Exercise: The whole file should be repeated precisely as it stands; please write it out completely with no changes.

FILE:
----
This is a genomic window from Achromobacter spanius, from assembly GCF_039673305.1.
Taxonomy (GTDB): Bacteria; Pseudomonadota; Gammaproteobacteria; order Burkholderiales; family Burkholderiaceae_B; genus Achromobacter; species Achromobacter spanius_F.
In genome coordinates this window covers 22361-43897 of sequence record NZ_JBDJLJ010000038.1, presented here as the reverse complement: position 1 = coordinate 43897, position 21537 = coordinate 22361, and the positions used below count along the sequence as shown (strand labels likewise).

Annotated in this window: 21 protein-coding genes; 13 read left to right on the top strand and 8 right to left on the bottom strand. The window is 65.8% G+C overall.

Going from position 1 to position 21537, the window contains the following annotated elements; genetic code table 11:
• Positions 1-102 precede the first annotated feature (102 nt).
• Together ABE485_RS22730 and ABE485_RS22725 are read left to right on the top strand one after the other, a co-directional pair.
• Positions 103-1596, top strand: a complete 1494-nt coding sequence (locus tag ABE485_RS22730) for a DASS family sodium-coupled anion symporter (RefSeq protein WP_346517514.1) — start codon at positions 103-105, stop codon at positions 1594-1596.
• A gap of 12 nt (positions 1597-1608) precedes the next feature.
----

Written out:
This is a genomic window from Achromobacter spanius, from assembly GCF_039673305.1.
Taxonomy (GTDB): Bacteria; Pseudomonadota; Gammaproteobacteria; order Burkholderiales; family Burkholderiaceae_B; genus Achromobacter; species Achromobacter spanius_F.
In genome coordinates this window covers 22361-43897 of sequence record NZ_JBDJLJ010000038.1, presented here as the reverse complement: position 1 = coordinate 43897, position 21537 = coordinate 22361, and the positions used below count along the sequence as shown (strand labels likewise).

Annotated in this window: 21 protein-coding genes; 13 read left to right on the top strand and 8 right to left on the bottom strand. The window is 65.8% G+C overall.

Going from position 1 to position 21537, the window contains the following annotated elements; genetic code table 11:
• Positions 1-102 precede the first annotated feature (102 nt).
• Together ABE485_RS22730 and ABE485_RS22725 are read left to right on the top strand one after the other, a co-directional pair.
• Positions 103-1596, top strand: a complete 1494-nt coding sequence (locus tag ABE485_RS22730) for a DASS family sodium-coupled anion symporter (RefSeq protein WP_346517514.1) — start codon at positions 103-105, stop codon at positions 1594-1596.
• A gap of 12 nt (positions 1597-1608) precedes the next feature.